9 Things That Influence How Fast (or Slow) You Lose Weight
Hint: It goes way beyond what you eat or how much you exercise.
Everyone wants to lose weight fast – like, yesterday-fast. But the thing is, the weight didn’t come on overnight, and it’s not going to leave that way, either.
So, then, how fast is realistic? As a general guideline, most experts say weekly losses of 0.5 to 2 pounds are doable. “A pound a week is really good for most people,” says Dr. Angela Fitch, a diplomate of the American Board of Obesity Medicine and associate professor of internal medicine at the University of Cincinnati. “But many people think it should be easier than it is. They lose 5 pounds in a month and think that’s not enough. No, that’s an amazing job!”
And, what’s more, it’s healthy. After all, when you lose weight too fast, you risk losing weight not just from fat, but also from lean tissue such as muscle. That’s part of the reason why, when bariatric patients undergo programs designed for faster weight loss (like, 12 to 18 pounds lost per month), they do so under the supervision of a physician and medical staff who ensure patients receive the necessary nutrients to prevent muscle-wasting and other serious health issues, says Dr. Craig Primack, a member of the national board of directors for the Obesity Medicine Association.
So if you’re trying to lose weight on your own, and about a pound per week is your goal, what determines if you get there? Here, experts explain nine surprising factors that influence how fast (or slow) you lose weight:
Your current weight. Contrary to popular lore, your current body mass (aka weight) is the No. 1 determinant of your metabolic rate, or how many calories you burn per day; the larger you are, the higher your metabolism, Primack explains. To lose weight, you need to consume fewer calories per day than you burn.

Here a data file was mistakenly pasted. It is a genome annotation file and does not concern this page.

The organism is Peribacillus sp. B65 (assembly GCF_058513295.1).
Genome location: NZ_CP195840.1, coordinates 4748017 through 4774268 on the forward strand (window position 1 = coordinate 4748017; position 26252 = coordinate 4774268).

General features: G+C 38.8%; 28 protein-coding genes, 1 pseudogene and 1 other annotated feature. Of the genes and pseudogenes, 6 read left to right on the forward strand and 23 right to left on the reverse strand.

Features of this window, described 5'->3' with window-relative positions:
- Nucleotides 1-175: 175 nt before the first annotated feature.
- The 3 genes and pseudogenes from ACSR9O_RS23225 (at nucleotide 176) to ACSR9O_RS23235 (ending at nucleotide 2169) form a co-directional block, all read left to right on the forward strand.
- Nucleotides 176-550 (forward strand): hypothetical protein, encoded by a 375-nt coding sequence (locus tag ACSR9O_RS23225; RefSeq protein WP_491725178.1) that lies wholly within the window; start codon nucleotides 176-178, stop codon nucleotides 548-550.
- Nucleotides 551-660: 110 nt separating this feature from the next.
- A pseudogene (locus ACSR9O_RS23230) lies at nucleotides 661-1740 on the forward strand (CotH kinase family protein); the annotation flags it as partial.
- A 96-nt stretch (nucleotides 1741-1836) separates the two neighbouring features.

So, someone who weighs 300 pounds and burns 2,800 calories per day can cut more daily calories to lose weight faster than someone who weighs 150 pounds and burns 1,800 calories per day, he says. (Note: most experts recommend not cutting daily calories below 1,200.)
Your weight-loss history. Have you lost weight in the past? Unfortunately, you’re already at a disadvantage, explains Dr. Michael W. Schwartz, chair of the task force that authored the Endocrine Society’s scientific statement on obesity's causes. That’s because when you lose weight your metabolic rate drops lower than it should, based on pure body size.
For example, if two women both weigh 180 pounds, but one of them used to weigh 250, all else being equal, she will burn 25 to 30 percent fewer calories per day, he says. That makes her efforts to continue losing weight far more difficult.
Your lifestyle. “The more bandwidth people have to make those changes, the faster they lose weight,” Fitch says. “How many changes you make determines how much outcome you can get from them.” Translation: If you’re already living a pretty healthy lifestyle, the needle is likely going to move more slowly. However, if you’re starting from zero, you have a lot of room from improvement in your nutrition habits, activity levels and likely other lifestyle factors such as sleep and stress that impact your weight-loss success, she says.
How far you are into your weight-loss journey. “Most people lose weight more quickly at beginning of a diet,” explains Denver-based registered dietitian Jessica Crandall, a spokesperson for the Academy of Nutrition and Dietetics. While the degree of changes that people are able to make in the first days and weeks of a weight-loss plan certainly has something to do with it, plenty of other factors play a role.
For instance, as mentioned earlier, while you lose weight your metabolism slows, making future weight loss more sluggish, Fitch says. That often leads to a drop in resolve that can water down people’s efforts – and slow weight loss even more, Crandall says.